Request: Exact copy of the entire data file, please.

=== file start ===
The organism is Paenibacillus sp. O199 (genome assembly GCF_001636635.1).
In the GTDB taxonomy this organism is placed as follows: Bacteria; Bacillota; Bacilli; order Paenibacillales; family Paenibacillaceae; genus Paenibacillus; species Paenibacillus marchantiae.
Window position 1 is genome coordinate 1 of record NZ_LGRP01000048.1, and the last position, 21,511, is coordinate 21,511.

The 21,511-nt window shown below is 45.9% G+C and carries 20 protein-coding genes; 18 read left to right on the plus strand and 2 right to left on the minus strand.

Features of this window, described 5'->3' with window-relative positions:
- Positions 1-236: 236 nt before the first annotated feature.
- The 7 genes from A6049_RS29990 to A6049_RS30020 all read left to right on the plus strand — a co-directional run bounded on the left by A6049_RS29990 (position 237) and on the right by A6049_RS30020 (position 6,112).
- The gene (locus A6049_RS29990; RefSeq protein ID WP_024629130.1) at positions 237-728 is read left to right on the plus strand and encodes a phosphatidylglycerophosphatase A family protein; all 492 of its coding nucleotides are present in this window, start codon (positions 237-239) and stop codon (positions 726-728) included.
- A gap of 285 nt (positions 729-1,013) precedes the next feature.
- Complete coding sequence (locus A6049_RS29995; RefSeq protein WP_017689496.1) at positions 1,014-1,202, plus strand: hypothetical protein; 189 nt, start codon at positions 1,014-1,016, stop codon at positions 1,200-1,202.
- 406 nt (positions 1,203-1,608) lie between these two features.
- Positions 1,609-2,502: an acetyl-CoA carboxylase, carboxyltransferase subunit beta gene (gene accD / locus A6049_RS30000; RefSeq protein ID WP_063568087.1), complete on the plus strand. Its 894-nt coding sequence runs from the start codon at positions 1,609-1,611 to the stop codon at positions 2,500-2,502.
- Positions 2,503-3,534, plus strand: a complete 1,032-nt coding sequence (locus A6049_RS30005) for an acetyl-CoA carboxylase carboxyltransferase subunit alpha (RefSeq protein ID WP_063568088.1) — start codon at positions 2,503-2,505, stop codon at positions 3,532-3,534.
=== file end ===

The organism is Paenibacillus sp. O199 (genome assembly GCF_001636635.1).
In the GTDB taxonomy this organism is placed as follows: Bacteria; Bacillota; Bacilli; order Paenibacillales; family Paenibacillaceae; genus Paenibacillus; species Paenibacillus marchantiae.
Window position 1 is genome coordinate 1 of record NZ_LGRP01000048.1, and the last position, 21,511, is coordinate 21,511.

The 21,511-nt window shown below is 45.9% G+C and carries 20 protein-coding genes; 18 read left to right on the plus strand and 2 right to left on the minus strand.

Features of this window, described 5'->3' with window-relative positions:
- Positions 1-236: 236 nt before the first annotated feature.
- The 7 genes from A6049_RS29990 to A6049_RS30020 all read left to right on the plus strand — a co-directional run bounded on the left by A6049_RS29990 (position 237) and on the right by A6049_RS30020 (position 6,112).
- The gene (locus A6049_RS29990; RefSeq protein ID WP_024629130.1) at positions 237-728 is read left to right on the plus strand and encodes a phosphatidylglycerophosphatase A family protein; all 492 of its coding nucleotides are present in this window, start codon (positions 237-239) and stop codon (positions 726-728) included.
- A gap of 285 nt (positions 729-1,013) precedes the next feature.
- Complete coding sequence (locus A6049_RS29995; RefSeq protein WP_017689496.1) at positions 1,014-1,202, plus strand: hypothetical protein; 189 nt, start codon at positions 1,014-1,016, stop codon at positions 1,200-1,202.
- 406 nt (positions 1,203-1,608) lie between these two features.
- Positions 1,609-2,502: an acetyl-CoA carboxylase, carboxyltransferase subunit beta gene (gene accD / locus A6049_RS30000; RefSeq protein ID WP_063568087.1), complete on the plus strand. Its 894-nt coding sequence runs from the start codon at positions 1,609-1,611 to the stop codon at positions 2,500-2,502.
- Positions 2,503-3,534, plus strand: a complete 1,032-nt coding sequence (locus A6049_RS30005) for an acetyl-CoA carboxylase carboxyltransferase subunit alpha (RefSeq protein ID WP_063568088.1) — start codon at positions 2,503-2,505, stop codon at positions 3,532-3,534.